Wednesday, March 26, 2014
But They Deserve to Be Done a Second Time. By Chris Brecheen
Editor's Note: This article is the second part of a two part series on the subject of Hollywood Remakes. Check out Part One, by Jon Cain, here.
Anyone know how many plays Shakespeare wrote without looking it up on Google? The answer is 38 or 40, depending on if you count the two we know have been lost. However, here is a more interesting question: do you know how many of those plays were original stories of Shakespeare’s own design?
The answer is one.
Here is arguably the greatest playwright of all time, and he is almost exclusively retelling stories. This is the Elizabethan version of Hollywood’s many remakes. But does anyone besmirch Shakespeare his reimagining?
In The Storytelling Animal: How Stories Make Us Human, Jonathan Gottschall parses a recent study in which the fundamentals of our brains have been examined using the latest in brain imaging technology. What neruo-biologists, increasingly, have discovered is that telling and retelling stories is fundamental to who we are. It is our most powerful tool for transferring culture—which then becomes a way humans can “evolve” many times faster than we would biologically. It is as fundamental to our basic humanity as language itself.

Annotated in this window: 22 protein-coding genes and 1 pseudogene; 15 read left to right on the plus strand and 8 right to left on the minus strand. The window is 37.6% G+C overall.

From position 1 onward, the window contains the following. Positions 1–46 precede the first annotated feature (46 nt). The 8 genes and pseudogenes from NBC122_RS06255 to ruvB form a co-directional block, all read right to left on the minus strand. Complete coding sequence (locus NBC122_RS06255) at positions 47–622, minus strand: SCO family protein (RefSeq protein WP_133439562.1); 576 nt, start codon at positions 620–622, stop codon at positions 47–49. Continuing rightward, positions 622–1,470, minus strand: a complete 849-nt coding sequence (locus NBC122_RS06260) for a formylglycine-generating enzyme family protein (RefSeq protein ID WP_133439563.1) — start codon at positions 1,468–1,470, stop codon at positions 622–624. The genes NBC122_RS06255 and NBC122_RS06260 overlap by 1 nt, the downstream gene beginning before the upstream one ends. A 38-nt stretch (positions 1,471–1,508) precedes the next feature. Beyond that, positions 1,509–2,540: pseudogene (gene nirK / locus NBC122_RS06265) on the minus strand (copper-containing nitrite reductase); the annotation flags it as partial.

Furthermore, anyone who has ever studied an oral tradition finally committed to print (like Beowulf) can tell you that there are often competing narratives in such accounts (in Beowulf it is a tension between Anglo Saxon and Christian value systems). We don’t just tell and retell stories exactly in the same way—we reimagine them constantly for our audience. We co-opt other stories, adding details, ignoring others, emphasizing what we want our audience to get from the story.
The Anglo Saxon scops would focus on retribution, while the Christiandom bards would emphasize forgiveness, in the same way that thirty years ago a director made Robocop a Christ symbol, and today, he is giving voice to increasing cultural anxiety about how much humanity is farming out to computers. This trend to take the stories and make them what we want for our time—to fit them into a new set of values—is as old as language, and really even humanity itself.
There will always be the drive in storytellers to tell it better than it was told to them. And there will always be people who say “You tell the story; you do it better!” That is fundamentally who we are, and the day we stop telling and retelling stories, I think we will no longer quite be human anymore. I can’t imagine we can expect Hollywood to ever stop rebooting, resetting, remaking, and reimagining. Just don’t forget, if you take your ten bucks to the independent theater down the street, you will probably get all the originality you can handle.
But at least Jon and I can agree on one thing. Fuck Michael Bay. He should have been required to hand in his director’s chair after Pearl Harbor.